12:00 AM
Apr 25, 2013
 |  BC Innovations  |  Targets & Mechanisms

Interfering with interferon

Type I interferon receptors are key factors that promote antiviral immunity, but two separate teams have found that elevated interferon signaling may actually be detrimental to the body's ability to fight persistent infections. Groups at The Scripps Research Institute and the University of California, Los Angeles showed that blocking type I interferon during the persistent stages of viral infections in mice can resolve the infections.1,2

One key implication from the findings is that researchers should re-evaluate how to use interferon in treating HCV, as it has important antiviral benefits in acute infections but may be damaging during persistent infection.

According to David Brooks, who led the UCLA team, "There is a growing idea that dampening the constant immune activation in chronic infectious diseases has benefits. Our idea that interferon may be driving persistent infections adds one more piece to the puzzle." Brooks is assistant professor of microbiology, immunology and molecular genetics at UCLA.

Type I interferon is secreted by multiple cell types, including immune cells, and plays a key role in the antiviral immune response. Many acute viral infections are cleared by the antiviral cytotoxic T cell response that involves interferon signaling.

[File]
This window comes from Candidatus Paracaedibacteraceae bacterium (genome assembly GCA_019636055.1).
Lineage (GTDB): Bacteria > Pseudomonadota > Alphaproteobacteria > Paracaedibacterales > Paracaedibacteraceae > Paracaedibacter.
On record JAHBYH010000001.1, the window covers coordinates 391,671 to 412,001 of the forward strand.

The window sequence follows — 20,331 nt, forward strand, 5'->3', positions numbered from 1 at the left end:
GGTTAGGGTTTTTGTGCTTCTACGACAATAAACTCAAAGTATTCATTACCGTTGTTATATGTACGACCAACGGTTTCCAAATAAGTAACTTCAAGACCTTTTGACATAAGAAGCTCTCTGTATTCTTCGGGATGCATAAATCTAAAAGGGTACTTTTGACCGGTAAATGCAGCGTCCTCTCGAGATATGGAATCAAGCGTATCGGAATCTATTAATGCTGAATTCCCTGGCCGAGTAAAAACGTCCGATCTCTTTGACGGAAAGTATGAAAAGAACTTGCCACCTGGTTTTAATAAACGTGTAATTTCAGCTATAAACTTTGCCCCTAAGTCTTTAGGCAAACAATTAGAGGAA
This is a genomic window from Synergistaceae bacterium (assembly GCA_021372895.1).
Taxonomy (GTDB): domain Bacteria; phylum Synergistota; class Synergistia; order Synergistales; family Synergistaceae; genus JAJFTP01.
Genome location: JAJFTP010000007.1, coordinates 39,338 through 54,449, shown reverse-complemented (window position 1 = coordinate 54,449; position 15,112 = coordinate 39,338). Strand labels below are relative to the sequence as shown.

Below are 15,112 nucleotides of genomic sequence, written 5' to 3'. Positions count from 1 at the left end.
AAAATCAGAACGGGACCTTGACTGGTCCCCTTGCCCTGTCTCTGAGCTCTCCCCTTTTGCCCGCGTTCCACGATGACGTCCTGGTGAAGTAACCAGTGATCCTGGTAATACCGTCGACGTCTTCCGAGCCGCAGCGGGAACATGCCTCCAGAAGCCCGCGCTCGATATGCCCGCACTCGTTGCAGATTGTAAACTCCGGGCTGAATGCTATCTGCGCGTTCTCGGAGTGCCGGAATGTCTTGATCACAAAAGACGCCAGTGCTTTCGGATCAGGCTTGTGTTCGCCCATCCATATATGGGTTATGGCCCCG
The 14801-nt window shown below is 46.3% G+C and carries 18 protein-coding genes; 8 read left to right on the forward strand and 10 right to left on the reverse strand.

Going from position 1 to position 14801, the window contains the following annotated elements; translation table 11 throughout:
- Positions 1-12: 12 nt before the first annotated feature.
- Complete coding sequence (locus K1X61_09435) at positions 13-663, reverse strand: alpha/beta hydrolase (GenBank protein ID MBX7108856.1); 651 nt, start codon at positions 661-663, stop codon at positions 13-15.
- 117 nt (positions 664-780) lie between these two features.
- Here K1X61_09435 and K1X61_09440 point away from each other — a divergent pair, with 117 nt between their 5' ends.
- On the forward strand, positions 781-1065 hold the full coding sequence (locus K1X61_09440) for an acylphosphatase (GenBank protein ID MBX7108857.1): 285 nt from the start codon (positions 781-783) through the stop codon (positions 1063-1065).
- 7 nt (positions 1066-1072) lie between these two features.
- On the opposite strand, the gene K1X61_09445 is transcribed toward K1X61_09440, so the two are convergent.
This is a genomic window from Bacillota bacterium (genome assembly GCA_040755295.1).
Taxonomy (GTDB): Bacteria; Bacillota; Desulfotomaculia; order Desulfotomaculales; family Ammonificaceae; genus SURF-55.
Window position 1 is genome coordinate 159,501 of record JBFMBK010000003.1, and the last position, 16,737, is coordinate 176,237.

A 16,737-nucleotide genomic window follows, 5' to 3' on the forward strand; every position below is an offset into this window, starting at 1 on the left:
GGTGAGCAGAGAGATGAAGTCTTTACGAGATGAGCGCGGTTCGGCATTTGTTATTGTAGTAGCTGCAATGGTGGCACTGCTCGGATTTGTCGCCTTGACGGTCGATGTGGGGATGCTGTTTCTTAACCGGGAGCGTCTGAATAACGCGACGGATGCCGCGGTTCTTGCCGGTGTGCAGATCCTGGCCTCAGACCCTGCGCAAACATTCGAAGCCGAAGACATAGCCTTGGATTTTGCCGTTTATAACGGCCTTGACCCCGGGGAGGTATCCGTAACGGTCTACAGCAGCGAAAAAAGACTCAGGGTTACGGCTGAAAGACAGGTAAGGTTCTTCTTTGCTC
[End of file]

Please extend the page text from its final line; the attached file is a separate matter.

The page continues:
But some viruses, including HIV and HCV, establish persistent infections by wearing down the immune system via chronic inflammation and T cell exhaustion or by evading the immune system through the upregulation of immunosuppressive factors that dampen antiviral immunity.

Indeed, previous studies have shown that upregulation of immunosuppressive factors such as programmed cell death 1 ligand 1

(CD274 molecule; PD-L1; B7-H1) or IL-10 contribute to chronic infections and cancers,3 and other work suggests that chronic inflammation contributes to chronic infection.4

Now, two separate teams have built on the prior findings by examining immune system dysfunction in chronic diseases. Both teams...

Read the full 1490 word article

User Sign in

Trial Subscription

Get a 4-week free trial subscription to BioCentury Innovations

Article Purchase

$85 USD
More Info >